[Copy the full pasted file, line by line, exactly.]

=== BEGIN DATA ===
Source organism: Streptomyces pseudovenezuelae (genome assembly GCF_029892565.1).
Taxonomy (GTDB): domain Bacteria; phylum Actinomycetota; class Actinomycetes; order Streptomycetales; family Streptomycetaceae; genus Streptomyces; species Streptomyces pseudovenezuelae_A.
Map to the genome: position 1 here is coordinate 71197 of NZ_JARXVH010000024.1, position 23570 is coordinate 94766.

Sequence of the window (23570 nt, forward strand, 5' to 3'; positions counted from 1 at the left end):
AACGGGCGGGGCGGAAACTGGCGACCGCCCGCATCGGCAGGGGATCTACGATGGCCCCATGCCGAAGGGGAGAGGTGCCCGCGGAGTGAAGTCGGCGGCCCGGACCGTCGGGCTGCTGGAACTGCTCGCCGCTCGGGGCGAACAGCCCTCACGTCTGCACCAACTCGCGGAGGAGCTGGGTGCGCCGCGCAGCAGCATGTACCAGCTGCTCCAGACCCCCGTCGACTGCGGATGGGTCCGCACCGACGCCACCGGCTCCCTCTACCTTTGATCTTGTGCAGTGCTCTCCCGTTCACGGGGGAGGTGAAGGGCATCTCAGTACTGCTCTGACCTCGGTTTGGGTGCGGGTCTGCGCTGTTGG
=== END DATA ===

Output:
Source organism: Streptomyces pseudovenezuelae (genome assembly GCF_029892565.1).
Taxonomy (GTDB): domain Bacteria; phylum Actinomycetota; class Actinomycetes; order Streptomycetales; family Streptomycetaceae; genus Streptomyces; species Streptomyces pseudovenezuelae_A.
Map to the genome: position 1 here is coordinate 71197 of NZ_JARXVH010000024.1, position 23570 is coordinate 94766.

Sequence of the window (23570 nt, forward strand, 5' to 3'; positions counted from 1 at the left end):
AACGGGCGGGGCGGAAACTGGCGACCGCCCGCATCGGCAGGGGATCTACGATGGCCCCATGCCGAAGGGGAGAGGTGCCCGCGGAGTGAAGTCGGCGGCCCGGACCGTCGGGCTGCTGGAACTGCTCGCCGCTCGGGGCGAACAGCCCTCACGTCTGCACCAACTCGCGGAGGAGCTGGGTGCGCCGCGCAGCAGCATGTACCAGCTGCTCCAGACCCCCGTCGACTGCGGATGGGTCCGCACCGACGCCACCGGCTCCCTCTACCTTTGATCTTGTGCAGTGCTCTCCCGTTCACGGGGGAGGTGAAGGGCATCTCAGTACTGCTCTGACCTCGGTTTGGGTGCGGGTCTGCGCTGTTGG